- Get some much needed rest – Take a break from running for a while. We know that it’s easier said that done, but still very important. Start by taking a week or so off to allow your body to heal and repair any damage – no matter how seemingly small your pain level is. Your body will be stronger for it, and you’ll be able to hit the pavement to enjoy your activities. If after a week it isn’t better, then consider taking more time off.
- Alternate heat/ice therapy – Another common way to help with pain is alternating between heat and ice packs. Depending on the kind of pain that your’e having, you’ll find one more beneficial than the other. For example, with muscle pulls are involved, heat packs tend to be more helpful since they open up the veins and promote blood flow. For something like a disc issue where the area is irritated, a cold therapy wrap (as seen below) will probably be more soothing, as it will help dull the swelling as much as possible.
- Gentle Stretching – Gentle stretching and slow, careful exercise can also help when it comes to pain management when you have lower back problems. The emphasis here is, of course, on gentle. This can help keep your body accustomed to movement, it just won’t need to repair any new damage.
- Over the counter pain medication – Keep this as the last option as much as possible (and always check with your doctor before). This can help when the pain is keeping you from doing your regular daily activities or keeping you up at night. These can be used regularly, or just when needed during the healing process.
Long-term Effects When Pain is Ignored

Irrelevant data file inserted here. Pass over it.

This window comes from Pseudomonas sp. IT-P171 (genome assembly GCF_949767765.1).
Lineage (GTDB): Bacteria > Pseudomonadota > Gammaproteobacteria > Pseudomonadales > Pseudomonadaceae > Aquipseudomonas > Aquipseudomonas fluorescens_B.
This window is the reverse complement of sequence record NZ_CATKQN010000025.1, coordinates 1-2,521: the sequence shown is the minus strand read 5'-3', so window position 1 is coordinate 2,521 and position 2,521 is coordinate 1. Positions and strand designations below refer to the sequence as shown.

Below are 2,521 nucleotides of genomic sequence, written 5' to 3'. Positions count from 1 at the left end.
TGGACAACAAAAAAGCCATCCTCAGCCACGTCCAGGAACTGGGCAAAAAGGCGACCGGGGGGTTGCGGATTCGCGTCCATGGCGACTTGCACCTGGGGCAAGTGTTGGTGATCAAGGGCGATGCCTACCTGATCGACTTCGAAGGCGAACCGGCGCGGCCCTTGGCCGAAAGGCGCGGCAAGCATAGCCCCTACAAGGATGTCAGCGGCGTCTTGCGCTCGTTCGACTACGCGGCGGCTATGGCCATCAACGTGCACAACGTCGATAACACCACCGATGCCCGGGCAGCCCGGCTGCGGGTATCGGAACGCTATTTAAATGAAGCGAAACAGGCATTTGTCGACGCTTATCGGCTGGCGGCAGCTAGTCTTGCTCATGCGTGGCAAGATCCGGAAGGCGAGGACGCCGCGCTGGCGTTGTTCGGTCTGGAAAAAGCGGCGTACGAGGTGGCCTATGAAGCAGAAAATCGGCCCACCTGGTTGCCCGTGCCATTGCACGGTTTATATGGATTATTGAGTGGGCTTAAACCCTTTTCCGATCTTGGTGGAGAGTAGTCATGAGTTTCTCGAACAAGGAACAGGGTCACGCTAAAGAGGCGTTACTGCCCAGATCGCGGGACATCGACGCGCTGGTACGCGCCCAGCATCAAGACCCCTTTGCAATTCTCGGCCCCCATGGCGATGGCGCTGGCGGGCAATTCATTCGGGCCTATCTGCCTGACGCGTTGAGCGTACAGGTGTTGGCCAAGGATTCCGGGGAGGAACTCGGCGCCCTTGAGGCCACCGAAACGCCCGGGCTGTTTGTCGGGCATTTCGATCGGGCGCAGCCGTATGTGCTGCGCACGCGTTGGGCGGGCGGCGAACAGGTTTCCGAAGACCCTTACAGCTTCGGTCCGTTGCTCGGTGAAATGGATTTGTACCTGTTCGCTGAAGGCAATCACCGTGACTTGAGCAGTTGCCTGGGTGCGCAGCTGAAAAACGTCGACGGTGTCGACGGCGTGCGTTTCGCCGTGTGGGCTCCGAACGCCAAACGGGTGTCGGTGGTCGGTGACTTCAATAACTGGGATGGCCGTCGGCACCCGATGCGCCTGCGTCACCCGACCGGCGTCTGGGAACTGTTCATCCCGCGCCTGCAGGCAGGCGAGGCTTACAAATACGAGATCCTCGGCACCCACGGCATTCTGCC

As we mentioned earlier, it’s important to deal with the pain as it happens, and not ignore it. Why? Simply because the long-term effects could end up being much worse than the original pain. For example, when you have a simple and “not too bad” muscle tear or soreness, walking it off with careful exercise (like mentioned above) could be beneficial. But, if it’s a serious muscle pain or a tendon or ligament issue, this can actually do more damage. Long-term effects start with the idea that your back won’t get a chance to heal one injury without moving on to another one. This means your body will be working overtime to try and help you recover, which may lead to more injury. It’s a vicious cycle.
When it comes to a tendon or ligament issue, running without allowing it to heal means that you could eventually snap or otherwise permanently injure your tendon/ligament. This is extremely painful and leads to all sorts of problems in your daily life. Ignoring pain within your disc means that you could have serious alignment and back problems that will need to be fixed surgically, leading to medical expenses and a long recovery time that doesn’t guarantee you can ever run again.
What it all comes down to is that your body is telling you that the reason you have lower back problems is because you overdid at some point or you just plain hurt yourself. Give it time to heal, and you’ll be back at it before you know it.
Disclaimer – We are not medical professionals here at SimplyJnJ. The information posted today on Why Some Runners Have Lower Back Problems was for informational purposes only. Please consult your doctor if you are experiencing any sort of pain.